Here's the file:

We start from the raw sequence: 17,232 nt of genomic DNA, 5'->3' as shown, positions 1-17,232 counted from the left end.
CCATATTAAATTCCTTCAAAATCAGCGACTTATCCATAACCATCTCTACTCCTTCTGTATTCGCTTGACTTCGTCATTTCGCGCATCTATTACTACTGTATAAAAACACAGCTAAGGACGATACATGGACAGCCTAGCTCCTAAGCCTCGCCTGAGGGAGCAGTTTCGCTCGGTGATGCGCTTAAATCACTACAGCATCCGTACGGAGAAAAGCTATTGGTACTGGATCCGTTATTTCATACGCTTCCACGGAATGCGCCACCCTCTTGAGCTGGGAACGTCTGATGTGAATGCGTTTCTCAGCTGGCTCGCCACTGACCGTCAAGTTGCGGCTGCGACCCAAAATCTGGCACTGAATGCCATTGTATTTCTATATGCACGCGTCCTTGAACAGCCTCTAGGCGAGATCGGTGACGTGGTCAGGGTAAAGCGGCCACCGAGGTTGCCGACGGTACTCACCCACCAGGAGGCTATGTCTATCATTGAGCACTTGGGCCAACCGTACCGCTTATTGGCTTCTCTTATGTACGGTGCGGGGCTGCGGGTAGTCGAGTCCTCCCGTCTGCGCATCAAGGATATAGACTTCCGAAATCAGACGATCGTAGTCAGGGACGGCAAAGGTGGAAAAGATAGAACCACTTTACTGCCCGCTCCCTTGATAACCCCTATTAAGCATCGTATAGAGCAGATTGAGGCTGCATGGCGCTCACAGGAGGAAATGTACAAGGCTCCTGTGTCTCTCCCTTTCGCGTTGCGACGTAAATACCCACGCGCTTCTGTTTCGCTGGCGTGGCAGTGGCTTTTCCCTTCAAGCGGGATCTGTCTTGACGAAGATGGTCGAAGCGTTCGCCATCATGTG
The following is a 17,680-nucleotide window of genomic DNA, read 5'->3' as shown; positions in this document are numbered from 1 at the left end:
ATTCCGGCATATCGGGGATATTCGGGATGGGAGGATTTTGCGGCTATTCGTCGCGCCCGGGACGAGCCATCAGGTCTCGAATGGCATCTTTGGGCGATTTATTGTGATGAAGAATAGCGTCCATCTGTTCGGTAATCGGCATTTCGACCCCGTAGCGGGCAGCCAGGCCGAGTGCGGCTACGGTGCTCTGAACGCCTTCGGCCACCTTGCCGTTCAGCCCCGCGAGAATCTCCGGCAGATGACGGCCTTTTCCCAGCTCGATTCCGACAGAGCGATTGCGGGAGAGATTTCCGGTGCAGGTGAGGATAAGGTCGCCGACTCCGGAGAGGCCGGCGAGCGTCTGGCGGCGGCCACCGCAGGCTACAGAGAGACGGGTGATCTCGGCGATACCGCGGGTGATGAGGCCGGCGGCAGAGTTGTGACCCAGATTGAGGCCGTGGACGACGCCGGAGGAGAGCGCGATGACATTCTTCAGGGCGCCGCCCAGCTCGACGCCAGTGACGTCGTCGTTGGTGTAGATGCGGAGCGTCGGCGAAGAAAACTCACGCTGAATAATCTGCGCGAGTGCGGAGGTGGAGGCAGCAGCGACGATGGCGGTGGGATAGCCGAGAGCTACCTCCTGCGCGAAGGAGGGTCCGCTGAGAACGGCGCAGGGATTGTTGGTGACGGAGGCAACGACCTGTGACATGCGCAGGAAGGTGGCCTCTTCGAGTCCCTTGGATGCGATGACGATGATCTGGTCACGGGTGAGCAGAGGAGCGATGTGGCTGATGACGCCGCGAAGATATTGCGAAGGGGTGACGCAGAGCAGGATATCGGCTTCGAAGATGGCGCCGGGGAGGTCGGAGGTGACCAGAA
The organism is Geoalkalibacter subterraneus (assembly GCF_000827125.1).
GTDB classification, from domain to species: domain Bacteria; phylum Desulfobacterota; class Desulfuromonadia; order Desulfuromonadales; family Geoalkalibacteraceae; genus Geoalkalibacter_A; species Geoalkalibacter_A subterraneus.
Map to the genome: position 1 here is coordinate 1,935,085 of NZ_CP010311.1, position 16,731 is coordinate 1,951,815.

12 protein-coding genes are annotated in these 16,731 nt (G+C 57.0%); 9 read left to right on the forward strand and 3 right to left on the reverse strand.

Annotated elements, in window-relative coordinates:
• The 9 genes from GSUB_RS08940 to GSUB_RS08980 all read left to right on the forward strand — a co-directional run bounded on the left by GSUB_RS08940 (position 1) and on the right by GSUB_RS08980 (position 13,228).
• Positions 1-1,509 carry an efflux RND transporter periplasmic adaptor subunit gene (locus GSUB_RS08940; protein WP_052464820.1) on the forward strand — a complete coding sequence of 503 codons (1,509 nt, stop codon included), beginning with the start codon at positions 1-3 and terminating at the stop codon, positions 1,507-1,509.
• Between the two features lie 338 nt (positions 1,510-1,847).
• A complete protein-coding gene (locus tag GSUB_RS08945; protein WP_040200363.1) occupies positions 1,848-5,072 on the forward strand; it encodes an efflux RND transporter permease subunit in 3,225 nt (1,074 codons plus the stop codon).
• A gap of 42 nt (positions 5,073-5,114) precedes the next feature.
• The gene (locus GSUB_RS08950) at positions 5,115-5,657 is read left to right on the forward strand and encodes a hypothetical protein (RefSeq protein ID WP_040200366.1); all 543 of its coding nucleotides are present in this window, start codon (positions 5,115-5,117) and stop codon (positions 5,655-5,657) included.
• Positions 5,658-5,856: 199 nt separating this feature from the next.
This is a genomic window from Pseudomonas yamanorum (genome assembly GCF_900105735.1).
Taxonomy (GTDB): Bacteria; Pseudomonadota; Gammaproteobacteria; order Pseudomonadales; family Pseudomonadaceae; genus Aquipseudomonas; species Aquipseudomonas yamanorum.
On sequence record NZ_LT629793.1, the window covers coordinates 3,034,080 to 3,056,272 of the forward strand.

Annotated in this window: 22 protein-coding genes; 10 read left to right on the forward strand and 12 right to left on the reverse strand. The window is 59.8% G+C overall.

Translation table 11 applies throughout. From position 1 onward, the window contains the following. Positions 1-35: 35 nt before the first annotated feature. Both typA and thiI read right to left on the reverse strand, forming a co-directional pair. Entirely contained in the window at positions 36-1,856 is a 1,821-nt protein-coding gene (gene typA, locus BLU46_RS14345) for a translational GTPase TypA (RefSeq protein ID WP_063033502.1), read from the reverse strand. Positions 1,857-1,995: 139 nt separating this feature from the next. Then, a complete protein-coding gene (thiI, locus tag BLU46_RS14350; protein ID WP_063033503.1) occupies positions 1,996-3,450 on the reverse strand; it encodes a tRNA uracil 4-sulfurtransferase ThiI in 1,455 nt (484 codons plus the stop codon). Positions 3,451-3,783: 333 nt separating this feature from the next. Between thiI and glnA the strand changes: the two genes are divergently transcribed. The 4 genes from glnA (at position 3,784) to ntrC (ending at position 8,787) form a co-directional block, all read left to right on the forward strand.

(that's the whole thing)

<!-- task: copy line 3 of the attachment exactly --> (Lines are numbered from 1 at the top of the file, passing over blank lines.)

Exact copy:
The following is a 17,680-nucleotide window of genomic DNA, read 5'->3' as shown; positions in this document are numbered from 1 at the left end: